Difference Between Accountant & Accounting Technician

Jun 15, 2020

Comparing Accountants to Accounting Technicians

Accountants and accounting technicians are involved with the financial matters of their clients or employers and work in similar environments. The scope of an accountant's responsibility is greater than those of an accounting technician. While accounting technicians input financial data and produce reports, accountants review reports and ensure they are accurate and that relevant financial laws or regulations are followed.

Job Title Educational Requirements Median Salary* (2019) Job Outlook* (2018-2028)
Accountant Bachelor's degree $71,550 for Accountants and Auditors 6% for Accountants and Auditors
Accounting Technician Postsecondary training or on-the-job training $41,230 for Bookkeeping, Accounting and Auditing Clerks -4% for Bookkeeping, Accounting and Auditing Clerks

Source: *U.S. Bureau of Labor Statistics

Responsibilities of Accountants vs Accounting Technicians

Accounting technicians deal with financial transactions. Their work involves updating records with payments received and expenses and balancing those accounts. Accountants work with finances on a wider level. They may be responsible for preparing corporate taxes, assessing a company's budget or identifying problems with the financial records of an individual client or a corporation. While math skills are an asset for both accountants and accounting technicians, accountants also need to be aware of the financial or tax regulations that apply to their clients.


Accountants work with financial records. Some may specialize as tax accountants while others may oversee a wide range of financial information for businesses, organizations or governments. A bachelor's degree in accounting or a similar subject is required to become an accountant. Although certification isn't always necessary, it may appeal to potential employers and increase job prospects. Some accountants can advance to become financial managers or executives after gaining work experience. Accountants primarily work in an office environment, and although they may typically work standard business hours, they may need to work evenings and weekends when facing budget or tax deadlines.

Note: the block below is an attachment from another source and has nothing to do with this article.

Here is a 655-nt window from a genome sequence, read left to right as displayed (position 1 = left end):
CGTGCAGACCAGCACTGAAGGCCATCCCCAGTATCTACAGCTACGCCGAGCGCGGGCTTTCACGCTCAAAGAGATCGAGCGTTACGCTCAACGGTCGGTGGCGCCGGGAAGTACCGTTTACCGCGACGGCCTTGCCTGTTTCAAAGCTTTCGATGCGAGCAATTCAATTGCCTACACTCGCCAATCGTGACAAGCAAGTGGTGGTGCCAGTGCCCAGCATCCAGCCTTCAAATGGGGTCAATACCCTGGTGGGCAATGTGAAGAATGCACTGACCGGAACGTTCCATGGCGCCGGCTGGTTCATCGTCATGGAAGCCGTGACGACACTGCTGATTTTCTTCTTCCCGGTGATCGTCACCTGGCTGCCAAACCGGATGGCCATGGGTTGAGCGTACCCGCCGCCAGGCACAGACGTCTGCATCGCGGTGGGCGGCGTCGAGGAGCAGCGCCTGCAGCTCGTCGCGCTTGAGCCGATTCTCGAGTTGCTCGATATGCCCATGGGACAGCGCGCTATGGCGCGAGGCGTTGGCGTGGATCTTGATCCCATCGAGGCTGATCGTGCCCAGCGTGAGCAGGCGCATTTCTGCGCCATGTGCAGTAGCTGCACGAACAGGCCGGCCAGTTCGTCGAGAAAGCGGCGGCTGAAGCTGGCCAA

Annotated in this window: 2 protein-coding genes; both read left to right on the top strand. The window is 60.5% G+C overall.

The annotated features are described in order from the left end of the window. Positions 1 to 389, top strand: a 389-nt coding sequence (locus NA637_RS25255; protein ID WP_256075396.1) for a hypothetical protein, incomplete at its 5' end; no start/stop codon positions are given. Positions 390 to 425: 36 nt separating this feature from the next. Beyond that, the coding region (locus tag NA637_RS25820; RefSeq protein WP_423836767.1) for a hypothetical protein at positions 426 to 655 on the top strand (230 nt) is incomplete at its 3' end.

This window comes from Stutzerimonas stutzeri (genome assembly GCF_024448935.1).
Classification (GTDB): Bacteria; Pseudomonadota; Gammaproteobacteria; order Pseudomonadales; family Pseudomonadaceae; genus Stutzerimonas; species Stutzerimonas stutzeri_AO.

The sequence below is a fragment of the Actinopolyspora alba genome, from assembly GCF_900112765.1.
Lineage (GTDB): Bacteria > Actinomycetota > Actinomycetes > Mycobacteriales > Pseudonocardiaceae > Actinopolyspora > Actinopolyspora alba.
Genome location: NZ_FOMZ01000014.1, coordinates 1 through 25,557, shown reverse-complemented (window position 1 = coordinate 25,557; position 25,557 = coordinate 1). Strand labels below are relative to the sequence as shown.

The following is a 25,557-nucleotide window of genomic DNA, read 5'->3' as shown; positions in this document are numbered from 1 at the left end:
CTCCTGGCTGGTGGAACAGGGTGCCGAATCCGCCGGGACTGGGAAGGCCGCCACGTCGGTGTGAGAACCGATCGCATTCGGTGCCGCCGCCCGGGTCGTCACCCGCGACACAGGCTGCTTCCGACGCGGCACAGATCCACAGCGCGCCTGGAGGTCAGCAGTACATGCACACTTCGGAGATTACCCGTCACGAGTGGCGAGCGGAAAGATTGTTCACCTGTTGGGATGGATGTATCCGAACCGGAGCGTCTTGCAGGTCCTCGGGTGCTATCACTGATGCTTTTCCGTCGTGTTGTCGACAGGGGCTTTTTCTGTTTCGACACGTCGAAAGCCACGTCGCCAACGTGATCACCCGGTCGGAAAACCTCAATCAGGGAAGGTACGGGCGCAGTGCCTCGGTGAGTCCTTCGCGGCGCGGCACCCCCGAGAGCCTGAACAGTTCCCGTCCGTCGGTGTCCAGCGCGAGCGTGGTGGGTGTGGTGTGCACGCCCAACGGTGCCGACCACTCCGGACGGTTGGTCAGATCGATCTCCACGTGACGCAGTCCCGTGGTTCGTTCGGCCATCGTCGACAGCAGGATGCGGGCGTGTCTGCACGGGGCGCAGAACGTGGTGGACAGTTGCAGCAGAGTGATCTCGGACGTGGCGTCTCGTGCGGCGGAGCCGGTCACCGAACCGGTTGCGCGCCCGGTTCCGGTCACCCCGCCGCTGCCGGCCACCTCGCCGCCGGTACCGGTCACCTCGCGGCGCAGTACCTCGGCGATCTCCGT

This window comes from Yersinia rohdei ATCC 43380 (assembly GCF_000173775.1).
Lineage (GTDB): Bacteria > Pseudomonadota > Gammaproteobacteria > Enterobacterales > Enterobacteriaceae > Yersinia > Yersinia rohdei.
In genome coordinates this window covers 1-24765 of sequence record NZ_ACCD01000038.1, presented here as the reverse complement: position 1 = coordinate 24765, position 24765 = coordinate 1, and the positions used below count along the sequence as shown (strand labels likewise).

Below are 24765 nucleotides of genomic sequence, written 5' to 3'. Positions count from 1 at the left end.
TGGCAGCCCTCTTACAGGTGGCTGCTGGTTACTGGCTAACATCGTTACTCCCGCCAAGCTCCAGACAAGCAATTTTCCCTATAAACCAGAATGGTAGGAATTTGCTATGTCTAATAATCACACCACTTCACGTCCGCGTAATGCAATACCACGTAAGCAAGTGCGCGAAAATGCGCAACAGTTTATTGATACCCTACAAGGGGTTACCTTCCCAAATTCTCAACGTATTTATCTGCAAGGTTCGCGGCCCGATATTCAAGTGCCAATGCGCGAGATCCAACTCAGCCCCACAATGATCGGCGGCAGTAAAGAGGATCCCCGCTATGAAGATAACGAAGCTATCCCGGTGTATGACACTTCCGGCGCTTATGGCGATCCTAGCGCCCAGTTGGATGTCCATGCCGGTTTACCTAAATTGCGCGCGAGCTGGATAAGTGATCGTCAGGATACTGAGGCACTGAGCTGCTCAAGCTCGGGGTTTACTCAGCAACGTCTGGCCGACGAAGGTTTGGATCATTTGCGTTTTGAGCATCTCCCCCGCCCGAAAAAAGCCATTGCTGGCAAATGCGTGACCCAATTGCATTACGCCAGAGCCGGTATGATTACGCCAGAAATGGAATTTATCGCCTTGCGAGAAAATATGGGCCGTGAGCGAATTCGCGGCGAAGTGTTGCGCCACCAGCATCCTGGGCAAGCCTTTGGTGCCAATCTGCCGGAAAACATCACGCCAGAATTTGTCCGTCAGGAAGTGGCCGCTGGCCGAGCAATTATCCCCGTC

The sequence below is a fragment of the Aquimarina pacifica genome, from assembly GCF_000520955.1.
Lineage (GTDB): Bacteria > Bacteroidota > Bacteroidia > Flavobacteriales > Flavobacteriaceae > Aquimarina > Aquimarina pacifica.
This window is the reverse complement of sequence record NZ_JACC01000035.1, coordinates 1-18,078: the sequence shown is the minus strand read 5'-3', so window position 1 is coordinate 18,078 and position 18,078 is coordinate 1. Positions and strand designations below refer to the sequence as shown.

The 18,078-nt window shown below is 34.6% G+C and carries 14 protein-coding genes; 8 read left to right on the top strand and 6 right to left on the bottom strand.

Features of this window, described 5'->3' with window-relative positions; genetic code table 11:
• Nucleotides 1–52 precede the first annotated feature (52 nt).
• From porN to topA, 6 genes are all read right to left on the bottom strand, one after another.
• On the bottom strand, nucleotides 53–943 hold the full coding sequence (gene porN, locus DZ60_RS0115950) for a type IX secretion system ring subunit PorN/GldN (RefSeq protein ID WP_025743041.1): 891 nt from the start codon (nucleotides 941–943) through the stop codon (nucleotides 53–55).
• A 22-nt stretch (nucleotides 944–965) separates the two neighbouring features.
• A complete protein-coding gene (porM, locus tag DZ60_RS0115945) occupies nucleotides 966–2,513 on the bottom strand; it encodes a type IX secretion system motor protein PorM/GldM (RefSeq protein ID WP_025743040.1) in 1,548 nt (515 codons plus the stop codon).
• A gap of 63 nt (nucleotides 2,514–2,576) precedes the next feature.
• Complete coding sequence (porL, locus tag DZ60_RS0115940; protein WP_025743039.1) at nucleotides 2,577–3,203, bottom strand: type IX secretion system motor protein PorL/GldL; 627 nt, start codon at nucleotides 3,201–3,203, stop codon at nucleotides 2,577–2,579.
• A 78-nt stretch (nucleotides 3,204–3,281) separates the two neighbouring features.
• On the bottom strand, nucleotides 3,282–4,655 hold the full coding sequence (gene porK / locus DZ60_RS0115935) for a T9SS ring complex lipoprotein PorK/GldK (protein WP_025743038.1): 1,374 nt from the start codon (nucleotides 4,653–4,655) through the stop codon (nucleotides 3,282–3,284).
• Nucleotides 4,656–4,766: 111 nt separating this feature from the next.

Job responsibilities of an accountant include the following:

  • Review financial data
  • Check data for accuracy
  • Calculate the amount of taxes that need to be paid
  • Identify cost-saving measures
  • Make sure financial records comply with applicable regulations
  • Meet with clients

Accounting Technician

Accounting technicians may work under the supervision of an accountant. They are responsible for updating financial records and may also handle some other financial transactions. There are no mandatory educational requirements to become an accounting technician. It is possible to enter this field with a high school diploma and learn through on-the-job training, although computer skills are an asset and prospective accounting technicians may also benefit from taking courses in math and accounting. Some level of postsecondary education is typically expected by employers. Accounting technicians work in office environments, and may work typical weekday hours most of the time.

Job responsibilities of an accounting technician include:

  • Update computer records with financial data
  • Keep records of money received
  • Update documents with expenses
  • Review data for accuracy
  • Get information from clients

Related Careers

Another career option for aspiring accountants is to become a bank financial analyst, since bank financial analysts also assess finances. For those thinking about becoming accounting technicians, another career option is to become a payroll clerk. These clerks also perform calculations and deductions to determine how much employees should be paid.

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